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 Chopsticks are standard utensils in some countries of Asia.
While to an outsider every chopstick they see may look the same but if you have
used them, you would notice the differences. If chopsticks from China, Japan
and Korea when placed side to side you can notice few features that are unique.
If you want to buy a chopstick or just want to know more about chopsticks in general,
this post is just for you. Now let’s dive deep into the part on how they are
different and why.



Japanese chopsticks, also known as ‘Hashi’ in Japanese,
is the shortest of them all. They are placed horizontally in front of individuals
on top of a small stand known as hashioki. Since Japanese people have
separate palate for individual, they have smaller chopsticks. The tops of the
chopstick are exceptionally pointy as Japanese people tend to consume more fried
fishes, it helps in picking the bones. The way an individual uses chopstick is very important in Japan. Children
are made to practice with beans by their teachers or parents. When in a Japanese
dinner table, you are not supposed to point at or fumble with foods, those are
deemed as improper. When there is no communal chopstick present, the other end
of the chopstick could be used to move food. One of the most crucial point to
be noted is that the chopsticks shouldn’t be crossed on the table, as it symbolizes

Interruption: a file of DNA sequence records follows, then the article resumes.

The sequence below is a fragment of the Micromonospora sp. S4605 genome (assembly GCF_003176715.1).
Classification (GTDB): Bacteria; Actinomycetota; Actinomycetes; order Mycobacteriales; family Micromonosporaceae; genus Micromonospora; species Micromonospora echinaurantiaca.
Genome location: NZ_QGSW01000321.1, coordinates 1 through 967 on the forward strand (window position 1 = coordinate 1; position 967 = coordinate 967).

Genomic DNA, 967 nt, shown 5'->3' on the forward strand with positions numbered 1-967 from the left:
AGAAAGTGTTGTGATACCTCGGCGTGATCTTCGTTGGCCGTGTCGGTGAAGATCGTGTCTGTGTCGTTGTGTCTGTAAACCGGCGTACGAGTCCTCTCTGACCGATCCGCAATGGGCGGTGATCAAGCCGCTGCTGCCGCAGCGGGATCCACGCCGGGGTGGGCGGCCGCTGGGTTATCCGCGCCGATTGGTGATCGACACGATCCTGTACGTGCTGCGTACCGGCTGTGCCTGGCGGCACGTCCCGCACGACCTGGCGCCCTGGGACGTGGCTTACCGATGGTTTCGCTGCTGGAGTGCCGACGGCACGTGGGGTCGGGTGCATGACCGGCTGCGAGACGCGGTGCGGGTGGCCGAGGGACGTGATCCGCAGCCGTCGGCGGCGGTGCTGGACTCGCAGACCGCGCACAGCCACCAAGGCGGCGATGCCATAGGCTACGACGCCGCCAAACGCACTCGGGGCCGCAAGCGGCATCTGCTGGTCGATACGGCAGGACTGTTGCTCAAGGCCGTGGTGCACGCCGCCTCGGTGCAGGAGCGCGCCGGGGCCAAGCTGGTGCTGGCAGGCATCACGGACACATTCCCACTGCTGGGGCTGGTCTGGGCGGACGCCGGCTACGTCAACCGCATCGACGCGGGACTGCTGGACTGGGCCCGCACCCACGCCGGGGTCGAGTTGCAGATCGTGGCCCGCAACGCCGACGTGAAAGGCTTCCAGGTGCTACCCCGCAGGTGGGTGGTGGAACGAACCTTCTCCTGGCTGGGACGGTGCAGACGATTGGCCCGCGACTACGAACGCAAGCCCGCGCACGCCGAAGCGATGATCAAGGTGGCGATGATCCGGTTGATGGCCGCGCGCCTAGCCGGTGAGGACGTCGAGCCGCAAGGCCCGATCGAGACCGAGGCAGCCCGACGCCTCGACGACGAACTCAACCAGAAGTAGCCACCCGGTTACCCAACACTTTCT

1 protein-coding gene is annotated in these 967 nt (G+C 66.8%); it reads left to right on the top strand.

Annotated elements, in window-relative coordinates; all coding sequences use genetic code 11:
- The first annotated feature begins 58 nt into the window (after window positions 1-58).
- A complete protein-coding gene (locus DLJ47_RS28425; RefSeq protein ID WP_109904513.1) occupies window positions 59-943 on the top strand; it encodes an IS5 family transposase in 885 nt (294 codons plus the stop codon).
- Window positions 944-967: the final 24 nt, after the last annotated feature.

death in their culture.



Korean chopsticks are mostly metal since it is more
durable than a wooden one but its wooden version does exits. During Joseon era,
the royalty would use silver chopsticks since its oxidizing properties could often
help them detect whether the food made for the royalties had been tampered
with or not. They are flatter along its cross section and a tad longer than the Japanese
ones. They place their chopsticks on the side of the table over a rest vertically in front
of individuals. When a Japanese visits Korean restaurant they might have
problem handling the metal ones since they are one the heavier side, they can
always ask for a wooden one instead. In earlier days, chopsticks varied with social
status. Chopsticks used in court were made up of gold, silver or cloisonne,
while commoners would use those made up of brass or wooden.



Onto the last variation, Chinese chopsticks. They are
the longest of them all. In a Chinese restaurant people are seated in a round
table and the side dishes are scattered all around the table, hence one needs to pick up foods
from different parts of the table and that’s the reason why they are so long. They
are round, thick and have a blunt top end unlike the other two. And that is because
Chinese people tend to eat greasy food and the thick and blunt top ensures that
the food doesn’t slip away. When you connect the two pieces, you’ll find that the
top (narrow) ends don’t touch. This might be a bit problematic when having
ramen for some people. In Chinese culture, it is improper for one to tap chopsticks at the edge of
a bowl as this act is used by beggars to attract attention.


On a closing note, its not what kind of chopstick you
use matter, yes you can choose any one of them as per your liking, but it important
to understand and respect the culture by applying proper etiquette while using
them in a restaurant.

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